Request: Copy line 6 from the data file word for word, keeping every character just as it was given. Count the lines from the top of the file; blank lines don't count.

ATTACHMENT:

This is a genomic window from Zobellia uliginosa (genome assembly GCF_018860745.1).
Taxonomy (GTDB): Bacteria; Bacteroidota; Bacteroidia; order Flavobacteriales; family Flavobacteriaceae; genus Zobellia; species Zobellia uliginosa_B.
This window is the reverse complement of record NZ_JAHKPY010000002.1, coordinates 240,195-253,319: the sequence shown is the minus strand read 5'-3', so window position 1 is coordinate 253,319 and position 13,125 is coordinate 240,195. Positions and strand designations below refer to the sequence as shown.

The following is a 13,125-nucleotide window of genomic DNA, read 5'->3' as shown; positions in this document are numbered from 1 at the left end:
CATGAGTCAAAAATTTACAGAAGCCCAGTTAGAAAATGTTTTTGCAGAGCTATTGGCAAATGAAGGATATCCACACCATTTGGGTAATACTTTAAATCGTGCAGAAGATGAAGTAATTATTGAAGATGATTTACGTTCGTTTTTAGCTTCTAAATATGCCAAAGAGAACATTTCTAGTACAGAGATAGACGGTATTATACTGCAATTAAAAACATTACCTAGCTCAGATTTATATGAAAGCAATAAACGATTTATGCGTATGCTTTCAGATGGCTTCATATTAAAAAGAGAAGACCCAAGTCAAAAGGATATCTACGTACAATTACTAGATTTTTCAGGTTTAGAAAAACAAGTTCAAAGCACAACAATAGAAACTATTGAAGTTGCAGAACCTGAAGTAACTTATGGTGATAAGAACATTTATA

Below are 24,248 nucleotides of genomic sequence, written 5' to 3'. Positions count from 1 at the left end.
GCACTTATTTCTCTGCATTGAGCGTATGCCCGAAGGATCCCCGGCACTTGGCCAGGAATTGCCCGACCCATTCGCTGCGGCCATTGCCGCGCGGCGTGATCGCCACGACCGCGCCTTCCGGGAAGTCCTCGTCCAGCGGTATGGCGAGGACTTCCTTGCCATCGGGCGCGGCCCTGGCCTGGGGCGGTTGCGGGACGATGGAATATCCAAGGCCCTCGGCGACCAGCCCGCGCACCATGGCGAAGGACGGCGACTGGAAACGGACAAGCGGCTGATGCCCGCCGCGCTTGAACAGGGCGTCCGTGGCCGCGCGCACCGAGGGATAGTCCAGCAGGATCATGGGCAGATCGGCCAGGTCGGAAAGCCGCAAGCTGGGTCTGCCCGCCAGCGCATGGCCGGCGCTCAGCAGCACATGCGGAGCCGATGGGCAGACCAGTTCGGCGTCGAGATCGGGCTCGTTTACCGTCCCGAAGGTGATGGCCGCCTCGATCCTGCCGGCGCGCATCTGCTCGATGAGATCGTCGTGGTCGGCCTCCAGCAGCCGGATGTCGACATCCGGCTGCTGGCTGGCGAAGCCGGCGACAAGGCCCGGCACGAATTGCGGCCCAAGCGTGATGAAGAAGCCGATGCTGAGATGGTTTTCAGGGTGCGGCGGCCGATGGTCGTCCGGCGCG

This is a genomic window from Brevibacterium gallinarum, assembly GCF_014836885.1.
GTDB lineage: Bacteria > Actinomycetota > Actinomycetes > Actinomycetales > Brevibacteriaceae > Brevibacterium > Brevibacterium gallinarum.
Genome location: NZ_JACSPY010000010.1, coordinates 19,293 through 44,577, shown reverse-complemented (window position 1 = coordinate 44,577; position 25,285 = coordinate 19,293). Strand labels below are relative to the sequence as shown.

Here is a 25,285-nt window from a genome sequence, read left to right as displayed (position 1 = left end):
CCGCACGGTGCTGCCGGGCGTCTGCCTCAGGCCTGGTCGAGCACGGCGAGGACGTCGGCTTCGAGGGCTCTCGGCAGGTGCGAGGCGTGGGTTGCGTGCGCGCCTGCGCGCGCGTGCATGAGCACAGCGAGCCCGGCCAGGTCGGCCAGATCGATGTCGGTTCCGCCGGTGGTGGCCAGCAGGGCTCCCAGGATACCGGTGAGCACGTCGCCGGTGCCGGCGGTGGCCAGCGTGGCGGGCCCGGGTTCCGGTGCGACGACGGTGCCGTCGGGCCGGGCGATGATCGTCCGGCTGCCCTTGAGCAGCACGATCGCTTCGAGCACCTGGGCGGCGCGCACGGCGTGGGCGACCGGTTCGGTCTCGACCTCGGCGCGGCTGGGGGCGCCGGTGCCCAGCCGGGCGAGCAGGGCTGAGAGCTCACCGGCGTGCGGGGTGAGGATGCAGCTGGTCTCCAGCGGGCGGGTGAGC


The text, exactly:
Below are 24,248 nucleotides of genomic sequence, written 5' to 3'. Positions count from 1 at the left end.